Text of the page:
To avoid the spread of coronavirus indoors, enclosed spaces should be immediately stoßgelüftet (briefly but completely ventilated) after every cough or sneeze, according to experts from the Federal Environment Agency (Umweltbundesamt).
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The Commission on Indoor Air Quality (Kommission Innenraumlufthygiene) at the Federal Environment Agency also recommends that schools should “use fully opened windows to completely ventilate” classrooms in every break between lessons, and at least after every 45 minutes of teaching.
Keeping windows tilted open over a longer period of time, on the other hand, is not enough to sufficiently ventilate heavily occupied rooms, they said.
Fresh air is necessary regardless of whether other protective measures such as social distancing, hygiene precautions and face coverings are in place, said the Commission in a statement to DPA.
If “individuals show symptoms such as repeated sneezing or coughing”, the affected room should be “immediately ventilated”, the advice states.
This applies not only to classrooms, but also to offices and apartments.
‘Significantly reduce’ the risk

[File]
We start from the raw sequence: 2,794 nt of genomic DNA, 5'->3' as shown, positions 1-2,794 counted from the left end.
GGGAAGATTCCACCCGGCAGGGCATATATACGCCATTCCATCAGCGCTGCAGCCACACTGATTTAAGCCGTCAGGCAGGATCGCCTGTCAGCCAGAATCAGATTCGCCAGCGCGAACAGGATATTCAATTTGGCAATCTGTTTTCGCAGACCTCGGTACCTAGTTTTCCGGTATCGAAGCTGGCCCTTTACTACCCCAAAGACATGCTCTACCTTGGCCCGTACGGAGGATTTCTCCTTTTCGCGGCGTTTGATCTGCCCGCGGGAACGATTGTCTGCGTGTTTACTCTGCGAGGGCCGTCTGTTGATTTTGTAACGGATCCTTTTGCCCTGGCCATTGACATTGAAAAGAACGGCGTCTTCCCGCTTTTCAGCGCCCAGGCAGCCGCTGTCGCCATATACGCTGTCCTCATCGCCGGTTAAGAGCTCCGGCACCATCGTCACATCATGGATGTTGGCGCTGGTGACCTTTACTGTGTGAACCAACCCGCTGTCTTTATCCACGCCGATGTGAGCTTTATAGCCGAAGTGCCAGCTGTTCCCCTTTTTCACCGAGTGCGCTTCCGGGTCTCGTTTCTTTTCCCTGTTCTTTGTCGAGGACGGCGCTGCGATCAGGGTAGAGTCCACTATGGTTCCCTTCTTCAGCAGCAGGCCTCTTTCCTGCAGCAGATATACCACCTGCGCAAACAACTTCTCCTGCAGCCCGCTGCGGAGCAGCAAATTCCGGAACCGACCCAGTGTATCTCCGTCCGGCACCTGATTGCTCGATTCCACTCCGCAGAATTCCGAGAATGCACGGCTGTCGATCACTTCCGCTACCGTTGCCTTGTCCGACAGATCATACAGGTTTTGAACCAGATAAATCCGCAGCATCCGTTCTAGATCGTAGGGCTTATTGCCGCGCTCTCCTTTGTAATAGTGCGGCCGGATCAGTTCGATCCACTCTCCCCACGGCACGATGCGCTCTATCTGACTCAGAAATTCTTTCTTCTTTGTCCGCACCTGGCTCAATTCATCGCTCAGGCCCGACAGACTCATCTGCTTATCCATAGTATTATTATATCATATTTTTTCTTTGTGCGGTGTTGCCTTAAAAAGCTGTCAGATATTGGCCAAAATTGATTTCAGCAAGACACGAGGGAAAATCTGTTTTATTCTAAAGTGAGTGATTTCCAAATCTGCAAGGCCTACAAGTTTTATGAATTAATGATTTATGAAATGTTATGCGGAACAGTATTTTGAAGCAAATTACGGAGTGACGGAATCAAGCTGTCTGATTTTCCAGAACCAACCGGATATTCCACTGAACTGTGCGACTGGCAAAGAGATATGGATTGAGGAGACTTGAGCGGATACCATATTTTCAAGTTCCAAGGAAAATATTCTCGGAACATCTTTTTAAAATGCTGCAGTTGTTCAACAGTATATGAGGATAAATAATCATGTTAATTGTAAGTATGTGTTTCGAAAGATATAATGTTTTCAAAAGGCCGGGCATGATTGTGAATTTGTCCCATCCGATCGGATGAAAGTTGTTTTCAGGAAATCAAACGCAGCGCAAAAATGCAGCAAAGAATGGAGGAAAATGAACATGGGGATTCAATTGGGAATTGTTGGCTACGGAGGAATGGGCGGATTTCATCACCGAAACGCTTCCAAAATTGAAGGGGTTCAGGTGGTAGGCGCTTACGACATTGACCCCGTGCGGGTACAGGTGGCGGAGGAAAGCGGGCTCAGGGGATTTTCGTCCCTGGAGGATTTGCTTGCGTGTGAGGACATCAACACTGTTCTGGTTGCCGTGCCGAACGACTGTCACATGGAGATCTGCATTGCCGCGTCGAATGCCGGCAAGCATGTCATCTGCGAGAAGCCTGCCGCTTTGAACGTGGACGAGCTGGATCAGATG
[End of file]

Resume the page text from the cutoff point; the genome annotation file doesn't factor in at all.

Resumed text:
Rooms used for sports should be ventilated significantly more often – the Commission recommends at least five times an hour.
When there are lots of people within a room at the same time, for example at a family gathering, experts recommend that the room be ventilated throughout.
These recommendations should help to “significantly reduce” the risk of becoming infected with COVID-19, according to their statement.
Scientists have discovered that one of the ways that the virus can spread is through so-called aerosol droplets in the air – or tiny particles that are produced when we breathe, cough, speak and sneeze.
Consistent ventilation can significantly reduce the risk of infection, but it cannot eliminate the risk altogether, read the statement.
Social distancing measures in a school in Hessen, Wiesbaden. Photo: Arne Dedert/DPA
Ventilation systems should be set up to ensure that they bring fresh air into a room without recycling any used air – air-circulation systems are therefore not advised.
Experts do not consider portable air purifiers to be a suitable substitute for ventilation either – at best they serve only as a supplement to proper ventilation.
According to their recommendations, so-called “CO2 meters” could offer a rough indication as to whether a room needs to be ventilated.
A CO2 concentration of up to 1000 ppm – ie. parts per million parts – indicates “under normal conditions a hygienically adequate level of air exchange”.
Translated by Eve Bennett